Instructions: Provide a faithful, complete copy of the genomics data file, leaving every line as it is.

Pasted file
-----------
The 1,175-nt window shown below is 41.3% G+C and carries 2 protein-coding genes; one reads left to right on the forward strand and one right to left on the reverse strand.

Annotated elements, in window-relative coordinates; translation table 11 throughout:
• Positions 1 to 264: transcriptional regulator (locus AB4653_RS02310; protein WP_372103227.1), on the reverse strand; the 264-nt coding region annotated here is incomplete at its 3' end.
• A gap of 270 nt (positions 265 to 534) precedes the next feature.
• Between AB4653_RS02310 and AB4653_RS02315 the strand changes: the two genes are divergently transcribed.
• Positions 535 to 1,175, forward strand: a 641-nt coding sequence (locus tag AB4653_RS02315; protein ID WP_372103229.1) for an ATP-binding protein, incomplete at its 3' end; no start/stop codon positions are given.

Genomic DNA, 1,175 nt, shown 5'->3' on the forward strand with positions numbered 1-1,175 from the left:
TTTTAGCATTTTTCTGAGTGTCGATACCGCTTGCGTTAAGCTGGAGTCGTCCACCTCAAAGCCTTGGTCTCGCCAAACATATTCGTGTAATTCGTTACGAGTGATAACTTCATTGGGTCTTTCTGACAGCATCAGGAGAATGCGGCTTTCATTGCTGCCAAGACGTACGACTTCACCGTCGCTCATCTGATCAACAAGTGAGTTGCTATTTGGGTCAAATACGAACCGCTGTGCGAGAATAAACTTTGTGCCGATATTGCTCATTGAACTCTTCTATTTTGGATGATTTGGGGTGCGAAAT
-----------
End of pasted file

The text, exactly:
The 1,175-nt window shown below is 41.3% G+C and carries 2 protein-coding genes; one reads left to right on the forward strand and one right to left on the reverse strand.

Annotated elements, in window-relative coordinates; translation table 11 throughout:
• Positions 1 to 264: transcriptional regulator (locus AB4653_RS02310; protein WP_372103227.1), on the reverse strand; the 264-nt coding region annotated here is incomplete at its 3' end.
• A gap of 270 nt (positions 265 to 534) precedes the next feature.
• Between AB4653_RS02310 and AB4653_RS02315 the strand changes: the two genes are divergently transcribed.
• Positions 535 to 1,175, forward strand: a 641-nt coding sequence (locus tag AB4653_RS02315; protein ID WP_372103229.1) for an ATP-binding protein, incomplete at its 3' end; no start/stop codon positions are given.

Genomic DNA, 1,175 nt, shown 5'->3' on the forward strand with positions numbered 1-1,175 from the left:
TTTTAGCATTTTTCTGAGTGTCGATACCGCTTGCGTTAAGCTGGAGTCGTCCACCTCAAAGCCTTGGTCTCGCCAAACATATTCGTGTAATTCGTTACGAGTGATAACTTCATTGGGTCTTTCTGACAGCATCAGGAGAATGCGGCTTTCATTGCTGCCAAGACGTACGACTTCACCGTCGCTCATCTGATCAACAAGTGAGTTGCTATTTGGGTCAAATACGAACCGCTGTGCGAGAATAAACTTTGTGCCGATATTGCTCATTGAACTCTTCTATTTTGGATGATTTGGGGTGCGAAAT